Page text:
Threat of Article 16 still hangs over Northern Ireland businesses

By Joshua Taggart 

Unionist politicians are in a bind. Their instincts – as well as their desire to appeal to their staunchest supporters – tell them that the Northern Ireland Protocol is an assault upon their most fundamental identity: Britishness. Any border, whether economic or constitutional, between Northern Ireland and Great Britain should be unacceptable. Yet the DUP do not wield the same power in 2022 that they did during Theresa May’s tenure; Boris Johnson’s majority is no longer reliant upon Unionist support, and Conservatives are too consumed by other issues to concern themselves with a constitutional crisis with no clear solution in sight.

Unionists are furious about the deal but have no real leverage to make the Johnson government trigger Article 16. Foreign Secretary Liz Truss, taking over from Lord Frost in negotiations with Maros Sefcovic, has threatened to trigger Article 16 if the EU continues to play hardball, but it’s difficult to see how this would help in any way instead of making things much worse. The EU has already triggered it in the past over a vaccine row, showing just how disruptive this option can be. Article 16 hangs like the Sword of Damocles over businesses operating in Northern Ireland, a “nuclear” option that can be triggered at any moment.

Her Majesty’s Government’s prioritisation of trade issues over constitutional concerns has provoked a strong reaction from Unionist politicians, who feel they are being abandoned for economic interests. Lord Dodds threatened that “if the UK government can’t or won’t act, then Unionism will” after the government reportedly dropped its demands to make Northern Ireland exempt from the European Court of Justice’s enforcement of EU law in NI.

Under the Protocol, Northern Ireland is part of the EU’s single market, with a border between Northern Ireland and Great Britain, and the ECJ as the supreme legal arbiter in the territory. Unionists see this as a violation of the Belfast Agreement of 1998; others see it as the inevitable consequence of Brexit. Whilst the concept of a border dividing the island of Ireland or separating NI from GB has both sides of the debate concerned, there are also trade consequences of the protocol which have negatively impacted business. As Great Britain is NI’s largest trading partner, both sides need border checks, tariffs and restrictions to be as limited as possible - though the imperative is lesser on the GB side. However, the European Union maintains it cannot accept this for fear of jeopardising the benefits of membership in the Common Market.

Customs checks, limitations on cross-border trade and mountains of paperwork are negatively impacting businesses on all sides – the most logical approach would be for trade to be facilitated as much as possible to ensure that all countries do not miss out on the benefits of free trade between heavily co-dependent partners. Northern Ireland could greatly benefit from being party to both trading blocs as it was in the past, but the DUP’s threat of collapsing Stormont will concern governments and businesses in the immediate term until trade issues are smoothed over in the long run. The upcoming elections in Northern Ireland creates further political risk.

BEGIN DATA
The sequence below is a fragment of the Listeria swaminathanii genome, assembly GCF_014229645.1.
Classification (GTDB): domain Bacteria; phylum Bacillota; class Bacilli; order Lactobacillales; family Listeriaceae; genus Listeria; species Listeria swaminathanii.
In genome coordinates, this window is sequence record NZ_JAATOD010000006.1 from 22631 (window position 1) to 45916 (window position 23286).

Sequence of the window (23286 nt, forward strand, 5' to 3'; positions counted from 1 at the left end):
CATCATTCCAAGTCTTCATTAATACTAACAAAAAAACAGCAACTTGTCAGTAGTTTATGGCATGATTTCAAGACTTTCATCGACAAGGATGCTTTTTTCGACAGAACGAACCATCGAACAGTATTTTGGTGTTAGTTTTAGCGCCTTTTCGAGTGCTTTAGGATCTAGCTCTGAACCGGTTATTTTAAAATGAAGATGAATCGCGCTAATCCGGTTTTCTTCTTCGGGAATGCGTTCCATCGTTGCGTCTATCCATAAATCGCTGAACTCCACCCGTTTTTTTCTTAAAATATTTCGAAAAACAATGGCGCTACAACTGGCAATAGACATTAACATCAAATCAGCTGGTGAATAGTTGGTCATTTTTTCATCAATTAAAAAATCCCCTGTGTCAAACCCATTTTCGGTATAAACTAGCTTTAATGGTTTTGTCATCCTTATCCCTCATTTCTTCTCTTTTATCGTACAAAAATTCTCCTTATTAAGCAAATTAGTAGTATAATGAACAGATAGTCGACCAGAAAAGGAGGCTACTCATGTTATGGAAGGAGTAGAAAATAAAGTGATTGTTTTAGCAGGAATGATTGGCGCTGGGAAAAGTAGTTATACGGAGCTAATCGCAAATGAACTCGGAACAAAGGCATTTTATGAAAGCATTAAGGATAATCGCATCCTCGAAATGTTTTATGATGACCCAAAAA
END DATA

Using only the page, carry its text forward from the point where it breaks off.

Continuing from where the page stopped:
The most pernicious aspect of the issue is the division between the Northern Irish electorate and MPs in Westminster. Polling by UK in a Changing Europe revealed that whilst 52% of Northern Irish voters believe the Protocol is “on balance a good thing for NI”, only 25% of Labour MPs and 23% of Conservative MPs could say the same. Unsurprisingly, far more Conservative than Labour MPs were neutral about the Protocol, considering they were the ones who ratified it.

Conservatives have an interest to support their own withdrawal agreement and smooth over the cracks through lengthy negotiations. Labour MPs are split between opposing Brexit and its various consequences and swallowing the Protocol in a bid to gain back Leaver support in the Red Wall seats. The DUP have an interest in signalling their opposition to the Protocol by collapsing Stormont, but it is unclear whether the Northern Irish people would “make their voices heard” in the manner they intend. With polls indicating a majority support the arrangement and mistrust the British government, Unionists are forced to simultaneously tie themselves to the Conservative mast and ask them for help while protesting the deal they negotiated.

It is hard to see a scenario in which Unionists get what they want from this dynamic. In all likelihood, the Conservative government will prioritise easing trade restrictions and regulatory barriers while sidestepping the thorny issue which Unionists have raised over Northern Ireland’s place in the UK. Trade negotiations will likely be over whether checks should take place in NI ports or at a soft border on the island of Ireland, whether the ECJ or an independent body will arbitrate disputes, and how many checks can be removed while maintaining the integrity of the EU Common Market. It is up to the EU and UK to be charitable, amenable and respectful to each other during these negotiations, there is little to be gained from a metaphorical nuclear option. Triggering Article 16, for now, fails to serves anyone’s interests.

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